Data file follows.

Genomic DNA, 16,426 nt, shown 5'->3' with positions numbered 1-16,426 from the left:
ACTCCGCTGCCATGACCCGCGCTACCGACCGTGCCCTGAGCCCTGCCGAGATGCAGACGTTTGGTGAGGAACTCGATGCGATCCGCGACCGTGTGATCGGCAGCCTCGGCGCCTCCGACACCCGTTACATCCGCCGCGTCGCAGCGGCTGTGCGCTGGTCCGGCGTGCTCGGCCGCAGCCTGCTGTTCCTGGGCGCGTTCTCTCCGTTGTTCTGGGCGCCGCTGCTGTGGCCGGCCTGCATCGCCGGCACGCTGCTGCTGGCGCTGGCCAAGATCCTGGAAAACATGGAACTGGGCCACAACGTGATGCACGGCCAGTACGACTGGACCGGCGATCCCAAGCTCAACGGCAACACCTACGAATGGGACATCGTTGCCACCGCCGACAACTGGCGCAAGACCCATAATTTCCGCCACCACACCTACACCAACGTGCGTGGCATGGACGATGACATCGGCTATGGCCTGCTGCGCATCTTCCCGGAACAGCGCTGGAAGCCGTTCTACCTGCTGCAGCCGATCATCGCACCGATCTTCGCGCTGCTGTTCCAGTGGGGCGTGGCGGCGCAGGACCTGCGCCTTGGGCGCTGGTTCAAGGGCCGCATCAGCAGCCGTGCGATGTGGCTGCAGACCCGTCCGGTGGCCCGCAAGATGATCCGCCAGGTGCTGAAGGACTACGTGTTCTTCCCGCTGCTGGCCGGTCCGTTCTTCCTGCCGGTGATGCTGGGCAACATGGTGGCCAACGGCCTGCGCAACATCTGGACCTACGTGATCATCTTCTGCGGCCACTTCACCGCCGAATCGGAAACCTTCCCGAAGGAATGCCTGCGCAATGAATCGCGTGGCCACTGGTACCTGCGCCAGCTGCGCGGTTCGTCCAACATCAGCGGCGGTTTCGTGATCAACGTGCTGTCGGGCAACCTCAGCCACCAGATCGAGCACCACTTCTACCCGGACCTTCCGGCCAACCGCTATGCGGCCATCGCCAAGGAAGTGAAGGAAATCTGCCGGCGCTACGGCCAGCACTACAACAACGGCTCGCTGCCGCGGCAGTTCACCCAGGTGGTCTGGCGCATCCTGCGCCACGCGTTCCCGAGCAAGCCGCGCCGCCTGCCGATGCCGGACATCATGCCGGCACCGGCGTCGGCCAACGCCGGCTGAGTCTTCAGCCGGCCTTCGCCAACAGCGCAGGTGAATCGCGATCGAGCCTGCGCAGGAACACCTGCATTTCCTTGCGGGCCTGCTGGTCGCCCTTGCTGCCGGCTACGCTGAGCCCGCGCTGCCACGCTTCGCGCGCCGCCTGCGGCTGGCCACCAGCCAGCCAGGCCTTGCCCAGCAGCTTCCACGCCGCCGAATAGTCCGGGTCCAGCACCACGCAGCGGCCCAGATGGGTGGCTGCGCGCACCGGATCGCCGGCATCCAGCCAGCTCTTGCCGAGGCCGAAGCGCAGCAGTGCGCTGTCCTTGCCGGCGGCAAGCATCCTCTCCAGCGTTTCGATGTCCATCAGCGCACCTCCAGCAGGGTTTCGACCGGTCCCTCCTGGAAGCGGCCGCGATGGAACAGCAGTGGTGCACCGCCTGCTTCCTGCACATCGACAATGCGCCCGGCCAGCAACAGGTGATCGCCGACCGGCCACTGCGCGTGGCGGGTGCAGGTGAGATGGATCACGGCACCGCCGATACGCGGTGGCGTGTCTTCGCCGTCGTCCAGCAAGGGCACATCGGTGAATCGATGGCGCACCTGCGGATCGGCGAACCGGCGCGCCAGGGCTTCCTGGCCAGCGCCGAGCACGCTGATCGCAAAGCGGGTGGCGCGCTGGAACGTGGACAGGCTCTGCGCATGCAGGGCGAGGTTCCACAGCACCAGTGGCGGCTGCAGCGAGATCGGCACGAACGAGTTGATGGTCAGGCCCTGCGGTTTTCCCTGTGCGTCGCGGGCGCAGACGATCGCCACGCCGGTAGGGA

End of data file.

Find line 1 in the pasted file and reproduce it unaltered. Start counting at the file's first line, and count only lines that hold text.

Genomic DNA, 16,426 nt, shown 5'->3' with positions numbered 1-16,426 from the left: